The planned tweaks in mortgage put-back rules won’t draw major mortgage companies into offering loans to lower FICO borrowers, according to a client note from Sterne Agee, even though new Federal Housing Finance Agency plans to develop 95-97% LTV loans are a positive.
“In his speech to the MBA (FHFA Director) Mel Watt acknowledged that concerns and past issues surrounding rep and warranties were causing originators to operate with credit overlays that are driving up the cost of borrowing and restricting access to mortgage credit to borrowers with less than perfect credit scores,” writes Henry Coffey, analyst with Sterne Agee. “His remarks today focused on the life of loan exclusion issue, but we would be surprised to see if these clarifications will draw lenders back to the credit-impaired and first-time borrowers. As we have said before, nobody's taking the bait.”
On the issue of 3-5% down mortgages, Coffey was mildly positive.
“The development of this program, combined with what today is a sub 4.00% mortgage market, should open up some significant doors for companies like Nationstar and Walter that are actively mining their existing servicing book for borrowers who have seen an improvement in their credit profiles or who have seen an improvement in loan to value ratios due to home price appreciation,” he writes.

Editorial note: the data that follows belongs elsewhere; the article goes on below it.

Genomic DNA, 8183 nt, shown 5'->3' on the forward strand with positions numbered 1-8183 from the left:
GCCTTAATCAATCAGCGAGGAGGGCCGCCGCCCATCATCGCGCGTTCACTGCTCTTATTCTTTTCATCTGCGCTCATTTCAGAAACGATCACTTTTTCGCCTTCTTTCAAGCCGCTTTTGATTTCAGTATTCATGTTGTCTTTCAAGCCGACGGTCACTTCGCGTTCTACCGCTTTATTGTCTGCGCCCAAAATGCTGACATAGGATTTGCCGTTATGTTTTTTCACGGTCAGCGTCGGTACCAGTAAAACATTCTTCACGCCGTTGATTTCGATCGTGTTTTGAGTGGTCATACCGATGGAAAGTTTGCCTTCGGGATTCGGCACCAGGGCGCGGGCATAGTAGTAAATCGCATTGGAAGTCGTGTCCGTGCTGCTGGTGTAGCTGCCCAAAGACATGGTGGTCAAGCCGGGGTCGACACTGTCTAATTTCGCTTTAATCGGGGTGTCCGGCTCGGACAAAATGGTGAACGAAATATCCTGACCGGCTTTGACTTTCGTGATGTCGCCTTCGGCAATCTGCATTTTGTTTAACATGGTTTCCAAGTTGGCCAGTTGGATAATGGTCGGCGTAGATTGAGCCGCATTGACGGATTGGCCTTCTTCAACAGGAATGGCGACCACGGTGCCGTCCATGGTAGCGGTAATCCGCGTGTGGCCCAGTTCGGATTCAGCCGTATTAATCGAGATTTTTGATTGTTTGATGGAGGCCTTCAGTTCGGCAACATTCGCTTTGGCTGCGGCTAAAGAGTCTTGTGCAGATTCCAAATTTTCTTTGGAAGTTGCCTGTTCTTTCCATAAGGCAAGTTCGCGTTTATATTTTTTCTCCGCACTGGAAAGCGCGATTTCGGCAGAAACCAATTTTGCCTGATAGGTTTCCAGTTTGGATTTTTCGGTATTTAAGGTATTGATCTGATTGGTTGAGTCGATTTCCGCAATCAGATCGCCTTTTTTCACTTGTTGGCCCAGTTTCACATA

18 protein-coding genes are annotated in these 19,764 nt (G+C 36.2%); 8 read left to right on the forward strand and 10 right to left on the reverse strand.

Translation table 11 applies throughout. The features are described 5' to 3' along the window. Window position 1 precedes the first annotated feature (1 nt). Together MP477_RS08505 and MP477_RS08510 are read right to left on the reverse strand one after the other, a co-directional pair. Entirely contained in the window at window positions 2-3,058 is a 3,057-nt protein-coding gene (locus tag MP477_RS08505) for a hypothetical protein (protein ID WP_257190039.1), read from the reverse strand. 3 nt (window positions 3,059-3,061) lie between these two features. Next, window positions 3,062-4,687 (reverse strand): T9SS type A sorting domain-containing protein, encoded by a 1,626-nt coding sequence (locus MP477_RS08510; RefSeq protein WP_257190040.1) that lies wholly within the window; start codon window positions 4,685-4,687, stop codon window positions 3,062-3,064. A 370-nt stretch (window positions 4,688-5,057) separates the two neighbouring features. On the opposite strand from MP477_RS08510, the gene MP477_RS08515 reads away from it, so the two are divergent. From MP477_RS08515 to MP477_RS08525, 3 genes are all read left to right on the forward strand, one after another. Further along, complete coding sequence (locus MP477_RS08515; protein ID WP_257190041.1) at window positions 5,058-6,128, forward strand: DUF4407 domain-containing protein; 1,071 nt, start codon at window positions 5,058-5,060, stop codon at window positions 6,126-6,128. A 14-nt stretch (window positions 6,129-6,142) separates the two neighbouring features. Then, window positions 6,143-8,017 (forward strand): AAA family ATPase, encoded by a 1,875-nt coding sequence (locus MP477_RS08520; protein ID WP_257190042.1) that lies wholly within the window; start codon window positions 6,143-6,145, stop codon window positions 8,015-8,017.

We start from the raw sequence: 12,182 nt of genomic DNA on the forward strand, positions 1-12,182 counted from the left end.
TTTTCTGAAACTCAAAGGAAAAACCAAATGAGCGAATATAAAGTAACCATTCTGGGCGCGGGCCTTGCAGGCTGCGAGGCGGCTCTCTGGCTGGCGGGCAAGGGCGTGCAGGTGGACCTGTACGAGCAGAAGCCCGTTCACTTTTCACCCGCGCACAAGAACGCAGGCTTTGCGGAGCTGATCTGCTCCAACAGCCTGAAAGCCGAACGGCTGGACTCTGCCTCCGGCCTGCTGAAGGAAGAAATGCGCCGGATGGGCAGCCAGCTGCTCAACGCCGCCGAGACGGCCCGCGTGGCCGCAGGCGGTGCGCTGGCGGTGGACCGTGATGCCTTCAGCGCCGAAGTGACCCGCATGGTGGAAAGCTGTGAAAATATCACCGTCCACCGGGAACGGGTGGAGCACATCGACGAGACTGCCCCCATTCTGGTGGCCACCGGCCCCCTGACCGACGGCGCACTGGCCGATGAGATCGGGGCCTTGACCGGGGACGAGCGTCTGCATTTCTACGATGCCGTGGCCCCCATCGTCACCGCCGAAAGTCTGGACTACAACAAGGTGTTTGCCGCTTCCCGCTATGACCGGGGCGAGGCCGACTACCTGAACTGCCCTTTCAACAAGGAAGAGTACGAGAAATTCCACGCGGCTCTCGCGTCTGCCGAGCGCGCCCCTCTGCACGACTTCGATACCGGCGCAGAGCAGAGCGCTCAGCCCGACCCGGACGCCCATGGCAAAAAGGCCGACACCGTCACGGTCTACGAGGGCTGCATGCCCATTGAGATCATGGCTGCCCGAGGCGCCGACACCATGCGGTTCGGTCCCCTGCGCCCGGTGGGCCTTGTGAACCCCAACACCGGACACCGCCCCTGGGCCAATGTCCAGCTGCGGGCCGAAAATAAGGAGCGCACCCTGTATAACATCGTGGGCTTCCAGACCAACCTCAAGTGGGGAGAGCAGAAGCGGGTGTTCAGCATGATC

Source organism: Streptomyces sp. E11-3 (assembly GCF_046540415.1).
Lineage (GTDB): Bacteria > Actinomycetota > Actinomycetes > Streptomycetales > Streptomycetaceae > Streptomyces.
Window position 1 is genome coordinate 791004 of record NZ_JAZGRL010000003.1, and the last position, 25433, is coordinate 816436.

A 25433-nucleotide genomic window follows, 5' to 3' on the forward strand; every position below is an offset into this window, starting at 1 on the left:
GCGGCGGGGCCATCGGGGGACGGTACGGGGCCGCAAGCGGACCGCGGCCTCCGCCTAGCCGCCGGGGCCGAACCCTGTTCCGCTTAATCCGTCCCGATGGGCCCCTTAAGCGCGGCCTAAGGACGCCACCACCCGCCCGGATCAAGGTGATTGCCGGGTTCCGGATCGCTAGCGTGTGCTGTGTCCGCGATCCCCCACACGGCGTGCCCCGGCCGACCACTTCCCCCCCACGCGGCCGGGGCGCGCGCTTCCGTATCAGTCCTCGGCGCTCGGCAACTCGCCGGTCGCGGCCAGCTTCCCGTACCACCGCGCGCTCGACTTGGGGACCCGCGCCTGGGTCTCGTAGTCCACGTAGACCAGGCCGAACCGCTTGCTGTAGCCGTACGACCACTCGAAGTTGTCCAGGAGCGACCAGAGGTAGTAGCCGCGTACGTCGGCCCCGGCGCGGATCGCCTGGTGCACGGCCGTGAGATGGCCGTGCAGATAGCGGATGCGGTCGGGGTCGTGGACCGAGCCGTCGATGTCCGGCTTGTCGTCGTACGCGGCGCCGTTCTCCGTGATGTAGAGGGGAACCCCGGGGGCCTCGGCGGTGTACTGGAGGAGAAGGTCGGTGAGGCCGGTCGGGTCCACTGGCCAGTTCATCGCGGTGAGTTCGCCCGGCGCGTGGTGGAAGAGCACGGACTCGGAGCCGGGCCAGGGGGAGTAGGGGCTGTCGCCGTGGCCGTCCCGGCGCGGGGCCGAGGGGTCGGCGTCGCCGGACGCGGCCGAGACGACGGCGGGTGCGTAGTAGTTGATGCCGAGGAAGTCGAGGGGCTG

As expected, Coffey notes, Ginnie Mae's required net worth rules focus on the servicer, not holding company level.
“GNMA increased its required adjusted net worth levels at the servicer level from 20 bps of total outstandings (= servicing levels) to 35 bps (+$2.5 million) and increased its liquidity requirement to the greater of $1 million or 10 bps of outstandings,” Coffey writes. “In our analysis we looked at likely capital requirements based on total estimated levels of Fannie, Freddie, and GNMA or government servicing. All three of the special servicers have the required levels of capital in our view and nowhere in the release was there any mention of required, holding company level tangible common equity (as many had feared).”